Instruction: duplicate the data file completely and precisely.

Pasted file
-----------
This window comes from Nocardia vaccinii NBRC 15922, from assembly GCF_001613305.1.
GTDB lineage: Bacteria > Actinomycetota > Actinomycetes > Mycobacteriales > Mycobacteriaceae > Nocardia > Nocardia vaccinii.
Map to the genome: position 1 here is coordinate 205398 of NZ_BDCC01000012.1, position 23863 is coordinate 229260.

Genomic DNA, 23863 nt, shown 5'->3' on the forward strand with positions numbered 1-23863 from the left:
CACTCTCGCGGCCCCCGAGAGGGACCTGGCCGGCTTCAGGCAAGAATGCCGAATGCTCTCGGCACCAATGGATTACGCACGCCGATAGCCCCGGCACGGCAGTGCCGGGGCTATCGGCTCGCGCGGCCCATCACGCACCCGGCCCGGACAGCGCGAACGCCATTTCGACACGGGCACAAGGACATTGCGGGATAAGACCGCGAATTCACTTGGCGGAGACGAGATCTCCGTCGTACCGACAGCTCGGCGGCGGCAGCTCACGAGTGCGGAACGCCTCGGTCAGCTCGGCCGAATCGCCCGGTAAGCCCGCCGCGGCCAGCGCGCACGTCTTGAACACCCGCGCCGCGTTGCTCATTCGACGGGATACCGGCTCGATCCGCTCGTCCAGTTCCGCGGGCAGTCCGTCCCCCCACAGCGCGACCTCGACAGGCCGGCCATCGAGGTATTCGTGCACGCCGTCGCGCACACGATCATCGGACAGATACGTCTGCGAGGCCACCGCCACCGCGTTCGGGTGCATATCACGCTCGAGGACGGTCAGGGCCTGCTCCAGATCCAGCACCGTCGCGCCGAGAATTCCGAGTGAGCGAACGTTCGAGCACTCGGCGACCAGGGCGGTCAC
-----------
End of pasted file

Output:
This window comes from Nocardia vaccinii NBRC 15922, from assembly GCF_001613305.1.
GTDB lineage: Bacteria > Actinomycetota > Actinomycetes > Mycobacteriales > Mycobacteriaceae > Nocardia > Nocardia vaccinii.
Map to the genome: position 1 here is coordinate 205398 of NZ_BDCC01000012.1, position 23863 is coordinate 229260.

Genomic DNA, 23863 nt, shown 5'->3' on the forward strand with positions numbered 1-23863 from the left:
CACTCTCGCGGCCCCCGAGAGGGACCTGGCCGGCTTCAGGCAAGAATGCCGAATGCTCTCGGCACCAATGGATTACGCACGCCGATAGCCCCGGCACGGCAGTGCCGGGGCTATCGGCTCGCGCGGCCCATCACGCACCCGGCCCGGACAGCGCGAACGCCATTTCGACACGGGCACAAGGACATTGCGGGATAAGACCGCGAATTCACTTGGCGGAGACGAGATCTCCGTCGTACCGACAGCTCGGCGGCGGCAGCTCACGAGTGCGGAACGCCTCGGTCAGCTCGGCCGAATCGCCCGGTAAGCCCGCCGCGGCCAGCGCGCACGTCTTGAACACCCGCGCCGCGTTGCTCATTCGACGGGATACCGGCTCGATCCGCTCGTCCAGTTCCGCGGGCAGTCCGTCCCCCCACAGCGCGACCTCGACAGGCCGGCCATCGAGGTATTCGTGCACGCCGTCGCGCACACGATCATCGGACAGATACGTCTGCGAGGCCACCGCCACCGCGTTCGGGTGCATATCACGCTCGAGGACGGTCAGGGCCTGCTCCAGATCCAGCACCGTCGCGCCGAGAATTCCGAGTGAGCGAACGTTCGAGCACTCGGCGACCAGGGCGGTCAC